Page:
Charlie Harper: When Wall Street Becomes A Casino

Charlie Harper

Thursday, February 4th, 2021

There was an interesting story from the business and investing world that briefly spilled over into mainstream news this week.  The events that transpired not only had the ability to affect major financial markets, but as is usually the case, will have political ramifications too.  

Shares of Gamestop, a struggling retailer that sells and buys video games and accessories, saw share prices spike from the high teens at the beginning of January to $483 at their peak.  The rally had long been predicted and some say orchestrated in the Reddit blog WallStreetBets.  It was what Wall Street calls a “short squeeze”, when investors that have shorted the stock have to cover their positions because of their infinite risk and the shares of the equity consequently spike.

A better understanding of their investment thesis is the diamond water paradox taught in entry level economics classes.  Water is usually almost worthless because it can be found everywhere.  Diamonds are expensive because they are extremely rare.  The values can quickly change because of supply and demand.  

A person dying in the desert would trade a bag of diamonds for a canteen of water.  Why? Because he has to have it to survive.  Nothing else matters at that point.

The laws of supply and demand dictate price.  If there are no shares available to buy (supply) and those with short positions have to do so (increasing demand), the price escalates quickly into “unreasonable” and definitely unsustainable territories.  

140% of Gamestop’s stock had been sold short – where shares had been sold with expectation they would be purchased to cover the transaction later.  Short sellers hope they can buy later at a lower price, but if prices go up, they owe the difference.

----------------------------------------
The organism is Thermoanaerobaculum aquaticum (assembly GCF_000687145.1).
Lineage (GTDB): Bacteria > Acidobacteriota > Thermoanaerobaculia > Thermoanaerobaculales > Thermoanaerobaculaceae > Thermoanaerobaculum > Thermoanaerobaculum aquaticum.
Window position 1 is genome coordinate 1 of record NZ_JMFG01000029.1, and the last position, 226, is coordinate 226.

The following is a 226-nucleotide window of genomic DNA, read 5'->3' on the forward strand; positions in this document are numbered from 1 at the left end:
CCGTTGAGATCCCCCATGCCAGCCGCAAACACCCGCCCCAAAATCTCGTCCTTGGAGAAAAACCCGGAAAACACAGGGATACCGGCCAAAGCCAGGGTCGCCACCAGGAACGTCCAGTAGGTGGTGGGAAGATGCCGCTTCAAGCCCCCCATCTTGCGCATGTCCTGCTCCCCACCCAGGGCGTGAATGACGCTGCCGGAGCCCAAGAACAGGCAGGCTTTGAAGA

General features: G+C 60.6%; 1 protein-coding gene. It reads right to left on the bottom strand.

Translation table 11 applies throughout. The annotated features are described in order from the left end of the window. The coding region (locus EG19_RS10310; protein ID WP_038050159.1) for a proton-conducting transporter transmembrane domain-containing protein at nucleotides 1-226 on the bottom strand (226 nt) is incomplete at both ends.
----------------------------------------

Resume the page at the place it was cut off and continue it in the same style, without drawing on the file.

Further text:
A wave of buyers increased share prices and forced those shorting the stock to cover their positions. With more shares needed than were available, a stock that some were betting against as low as $4 turned into something they had to have at $400.  They had to stop their losses in order to survive, whatever the price.  

At this extreme, however, there were spillover effects.  Hedge funds short the stock had to sell other investments to cover their losses driving down the entire market.  Brokers forced restrictions on purchases, ostensibly to limit their own liabilities. 

This stock has regularly appeared on the SEC’s “failure to deliver” list since September, indicating a broker did not delivering stock sold to the purchasing broker. This should have prompted regulators a potential problem with excessive short selling was growing.  Retail traders figured it out, and seized the opportunity instead.

Robinhood, a brokerage company that “gamified” stock trading, had been the brokerage of choice for many if not most of Reddit’s traders.  Again, regulators ignored the host of stories of young unsophisticated investors taking outsized risks not suitable for their experience level and often losing 100% of their capital…until they suddenly cornered the market and forced hedge fund losses.

Those restrictions at Robinhood, Interactive Brokers, and others allowed customers to only sell, but not buy heavily shorted stocks.  That left only those institutional traders who were being forced to cover their short positions available to buy, as retail investors were shut out of the game when it was getting really good.

The result is that the populist wing of the Democratic Party has found common ground with the populist wing of the Republican Party. In a familiar refrain, “the people” are coming after “the establishment”.  

There will be hearings.  There will be proposals for new regulations, despite many existing ones apparently going ignored.  There are also calls for new taxes - which would actually hurt retail traders - in order to save them.  No crisis will go to waste here.

As a disclosure, I’ve been following this discussion for months, and originally scoffed at the premise.  Eventually, it looked like it might actually happen, so I joined in late and traded up to almost the top.  I got out when it was clear the rules were going to change.  Unlike many leading the discussion on Reddit, I had no desire to forfeit profits to martyrdom. 

What most of the business press still refuses to acknowledge is the retail traders were right. They only became on the wrong side of the trade when the rules were changed in the middle of the game.  The result is a lot of new investors have earned a distrust of Wall Street, as well as the media that covers them.

WallStreetBets forum members love to remind folks that pitch long term investment ideas that they are a casino.  They’ve just been given a hard lesson that at the casino, the house always wins.